wed 20/09/2017

Attack the Block | reviews, news & interviews

Attack the Block

Attack the Block

Horror comedy in which aliens invade a high rise is a hoot. Believe

Negative stereotyping? The five heroes of 'Attack the Block' could certainly be a bit more polite and possess fewer weapons

Several years ago the film career of Simon Pegg was launched by Shaun of the Dead, a comic tribute to the low-budget killer-zombie flick. Pegg has long since moved on to bigger, if not always better, things. Without him the film’s producers have returned to the same thematic patch, but with one crucial difference. This time the invading force is stalking not white middle-class slackers in their thirties but a tooled-up posse of teenage boys from the ‘hood. It feels like a much fairer fight.

Earlier on this week on Front Row there was much talk of so-called negative stereotyping in Attack the Block. That seems sort of wrong-headed. I’ve been interviewing distinguished black actors for years and the older ones always say the same thing: please will writers and casting directors get over their white liberal anxiety that the black guys must always be the good guys lest they seem products of a racist agenda. In Attack the Block they have their wish.

The five boys who take on the gorilla-like creatures tumbling like fireworks out of the sky could certainly be a bit more polite and possess fewer weapons. When we first meet a bunch of them they are mugging an innocent young woman (Jodie Whittaker) on Bonfire Night. It’s all quite real. On this evidence, you’re thinking, evisceration by alien with iridescent blue jaws is way too good for them. But they are more than a match for the small furry knapsack-like creature which interrupts their night’s work when it crash-lands on a nearby Audi.

attack_the_block_04For the film to work, we need to start liking Moses, Jerome, Biggz, Pest and Dennis, and fast. Thanks to a knowing script and enthusiastic performances - Alex Esmail's Pest (pictured right) is my favourite - that happens as soon as bigger, badder aliens start landing in the neighbourhood, killing policemen and criminals alike and laying siege to the high rise. Whittaker’s character, a nurse, is thrust into proximity with the five boys who have mugged her and, when they realise that they are dealing with a common enemy, they begrudgingly learn to respect one another and fight side by side.

The script is rich in references to films and characters which have been this way before, from Ghostbusters and Gremlins to Harry Potter’s Dobby and Gollum from Lord of the Rings. The cineliteracy extends to a classic tooling-up sequence in which the boys grab their weapons for the coming battle. Positioning them much as any such action movie would, the one difference is that these screen heroes run out of text credit on their phones and have mums watching the clock. They also speak south-London patois, a dense mulch of demotic imperatives (“believe”, “trust” etc) and slangy stylings of the street. There’s a lovely moment when a weedy posh boy (Luke Treadaway) who uses the same dealer tries to talk to the kids in their own language, only to elicit looks of utter scorn. Jokes.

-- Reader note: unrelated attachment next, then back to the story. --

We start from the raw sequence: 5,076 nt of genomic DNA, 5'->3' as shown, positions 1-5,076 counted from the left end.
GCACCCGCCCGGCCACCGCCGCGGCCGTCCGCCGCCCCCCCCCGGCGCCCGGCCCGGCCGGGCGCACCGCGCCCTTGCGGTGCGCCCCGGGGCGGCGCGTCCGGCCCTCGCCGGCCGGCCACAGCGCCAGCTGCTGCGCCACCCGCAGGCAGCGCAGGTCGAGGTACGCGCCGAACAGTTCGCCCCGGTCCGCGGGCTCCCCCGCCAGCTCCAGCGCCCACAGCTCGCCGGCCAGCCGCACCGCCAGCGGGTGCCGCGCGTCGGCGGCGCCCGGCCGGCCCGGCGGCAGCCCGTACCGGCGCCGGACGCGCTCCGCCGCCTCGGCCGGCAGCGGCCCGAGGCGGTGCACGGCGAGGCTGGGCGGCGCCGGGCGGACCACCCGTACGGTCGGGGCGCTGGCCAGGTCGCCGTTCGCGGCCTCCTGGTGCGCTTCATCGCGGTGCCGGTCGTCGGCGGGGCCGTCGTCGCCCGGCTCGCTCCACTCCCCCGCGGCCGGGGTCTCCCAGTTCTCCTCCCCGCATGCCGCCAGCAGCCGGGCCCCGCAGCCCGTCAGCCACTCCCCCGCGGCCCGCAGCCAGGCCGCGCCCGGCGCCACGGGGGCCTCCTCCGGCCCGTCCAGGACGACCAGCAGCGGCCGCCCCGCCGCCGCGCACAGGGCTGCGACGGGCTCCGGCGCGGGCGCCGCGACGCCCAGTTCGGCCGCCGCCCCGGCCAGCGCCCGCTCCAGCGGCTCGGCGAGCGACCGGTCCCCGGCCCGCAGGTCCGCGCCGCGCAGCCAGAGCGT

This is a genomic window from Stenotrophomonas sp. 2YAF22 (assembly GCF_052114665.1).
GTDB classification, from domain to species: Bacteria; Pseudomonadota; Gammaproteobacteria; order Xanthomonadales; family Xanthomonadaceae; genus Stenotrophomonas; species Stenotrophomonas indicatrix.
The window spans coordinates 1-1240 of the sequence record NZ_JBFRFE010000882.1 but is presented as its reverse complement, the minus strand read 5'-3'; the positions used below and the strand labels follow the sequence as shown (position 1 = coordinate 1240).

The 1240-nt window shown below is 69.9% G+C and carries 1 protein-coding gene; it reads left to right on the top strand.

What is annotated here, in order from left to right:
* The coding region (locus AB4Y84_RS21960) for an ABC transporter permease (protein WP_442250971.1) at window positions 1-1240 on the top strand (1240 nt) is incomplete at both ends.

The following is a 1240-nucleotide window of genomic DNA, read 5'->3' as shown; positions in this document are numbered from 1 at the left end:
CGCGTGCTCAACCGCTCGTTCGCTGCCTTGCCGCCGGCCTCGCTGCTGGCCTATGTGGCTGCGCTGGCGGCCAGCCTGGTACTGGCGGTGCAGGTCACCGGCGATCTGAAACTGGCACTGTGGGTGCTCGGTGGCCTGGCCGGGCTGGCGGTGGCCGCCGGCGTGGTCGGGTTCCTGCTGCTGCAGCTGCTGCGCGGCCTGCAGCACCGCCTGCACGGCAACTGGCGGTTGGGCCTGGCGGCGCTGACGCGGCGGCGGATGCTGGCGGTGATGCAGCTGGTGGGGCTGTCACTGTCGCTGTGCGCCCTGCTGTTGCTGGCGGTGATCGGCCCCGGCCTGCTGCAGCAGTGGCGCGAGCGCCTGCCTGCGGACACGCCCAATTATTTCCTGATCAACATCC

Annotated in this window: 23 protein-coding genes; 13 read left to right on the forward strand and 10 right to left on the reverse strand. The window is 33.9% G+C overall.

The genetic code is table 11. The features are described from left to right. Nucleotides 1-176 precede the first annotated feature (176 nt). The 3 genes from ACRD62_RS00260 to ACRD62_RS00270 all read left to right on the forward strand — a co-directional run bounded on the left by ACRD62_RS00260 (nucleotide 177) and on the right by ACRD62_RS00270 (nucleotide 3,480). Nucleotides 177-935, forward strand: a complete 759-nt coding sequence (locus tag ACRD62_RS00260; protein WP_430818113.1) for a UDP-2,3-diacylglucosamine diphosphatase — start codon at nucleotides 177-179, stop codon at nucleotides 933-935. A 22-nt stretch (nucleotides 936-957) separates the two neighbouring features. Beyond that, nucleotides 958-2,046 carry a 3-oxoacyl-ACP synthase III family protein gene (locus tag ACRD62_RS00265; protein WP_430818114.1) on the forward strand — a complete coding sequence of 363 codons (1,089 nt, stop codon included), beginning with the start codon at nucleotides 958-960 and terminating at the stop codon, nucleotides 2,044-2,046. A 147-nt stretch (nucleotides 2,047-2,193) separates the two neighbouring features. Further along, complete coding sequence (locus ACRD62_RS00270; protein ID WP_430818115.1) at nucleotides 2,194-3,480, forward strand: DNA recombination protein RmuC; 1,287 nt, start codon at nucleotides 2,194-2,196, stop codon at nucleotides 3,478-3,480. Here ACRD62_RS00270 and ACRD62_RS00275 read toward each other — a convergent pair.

In a nod to Shaun of the Dead, Nick Frost plays another of his dopey tubsters but, hiding in his top-floor drug den, he’s barely there for long passages of the action. An aura of novelty is supplied by Joe Cornish, one half of the comedy duo Adam and Joe, here making his debut as a film director. He knows the generic grammar just as well as Edgar Wright (who directed Shaun... and Hot Fuzz) and makes inventive use of the topography of the block, its corridors, lifts, gangways and, in the case of one terrified resident, its wheelie bins.

 

attack_the_block_06As for the politics of ethnicity, Cornish's script makes a fleeting stab at seriousness. Moses - John Boyega, excellent (pictured left with Whittaker and Treadaway) - the gang leader who has to search for the hero inside while taming the villain, reckons “the government probably bred those tings to kill black boys. We can’t kill each other fast enough”. There’s even a suggestion that the eyeless invaders are some kind of ethnic minority themselves. After killing one of them, a gang member marvels at the colour of the corpse: “That’s blacker than my cousin!” It seems kind of absurd to home in on the homily implanted in what is essentially an entertainment. But an alien invasion teaches these boys that selflessness and respect for nice middle-class people are not to be sniffed at. Hey, maybe social services could screen the film as an education tool?

If Attack the Block, like a lot of action flicks, cannot quite deliver a pulsating climax, there are plenty of pleasures along the way, none more than two pre-pubertal boys busting to join the fray with their pump-action water pistols and insistent that they be known by their gangsta names of Mayhem and Probz. As Biggz (Simon Howard) says approvingly after they dispatch an alien, “Ratings.” You can safely predict the same for Attack the Block.

Watch the trailer for Attack the Block

An alien invasion teaches these boys that selflessness and respect for nice middle-class people are not to be sniffed at

rating

Editor Rating: 
4
Average: 4 (1 vote)

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